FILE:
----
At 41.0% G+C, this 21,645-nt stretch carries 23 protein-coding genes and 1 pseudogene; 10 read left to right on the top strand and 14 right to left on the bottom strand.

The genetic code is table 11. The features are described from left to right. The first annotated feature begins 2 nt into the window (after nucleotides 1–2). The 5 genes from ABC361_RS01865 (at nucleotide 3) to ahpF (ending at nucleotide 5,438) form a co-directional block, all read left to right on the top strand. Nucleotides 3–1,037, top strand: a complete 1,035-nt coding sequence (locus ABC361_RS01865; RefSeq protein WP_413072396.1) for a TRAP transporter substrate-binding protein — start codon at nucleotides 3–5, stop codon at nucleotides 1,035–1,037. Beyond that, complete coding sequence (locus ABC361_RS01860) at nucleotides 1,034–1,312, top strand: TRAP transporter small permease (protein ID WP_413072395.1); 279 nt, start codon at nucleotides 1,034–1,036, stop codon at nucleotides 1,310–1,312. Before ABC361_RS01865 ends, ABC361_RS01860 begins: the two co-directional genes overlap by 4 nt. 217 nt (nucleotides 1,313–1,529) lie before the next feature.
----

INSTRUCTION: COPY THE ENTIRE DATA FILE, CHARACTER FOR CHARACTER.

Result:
At 41.0% G+C, this 21,645-nt stretch carries 23 protein-coding genes and 1 pseudogene; 10 read left to right on the top strand and 14 right to left on the bottom strand.

The genetic code is table 11. The features are described from left to right. The first annotated feature begins 2 nt into the window (after nucleotides 1–2). The 5 genes from ABC361_RS01865 (at nucleotide 3) to ahpF (ending at nucleotide 5,438) form a co-directional block, all read left to right on the top strand. Nucleotides 3–1,037, top strand: a complete 1,035-nt coding sequence (locus ABC361_RS01865; RefSeq protein WP_413072396.1) for a TRAP transporter substrate-binding protein — start codon at nucleotides 3–5, stop codon at nucleotides 1,035–1,037. Beyond that, complete coding sequence (locus ABC361_RS01860) at nucleotides 1,034–1,312, top strand: TRAP transporter small permease (protein ID WP_413072395.1); 279 nt, start codon at nucleotides 1,034–1,036, stop codon at nucleotides 1,310–1,312. Before ABC361_RS01865 ends, ABC361_RS01860 begins: the two co-directional genes overlap by 4 nt. 217 nt (nucleotides 1,313–1,529) lie before the next feature.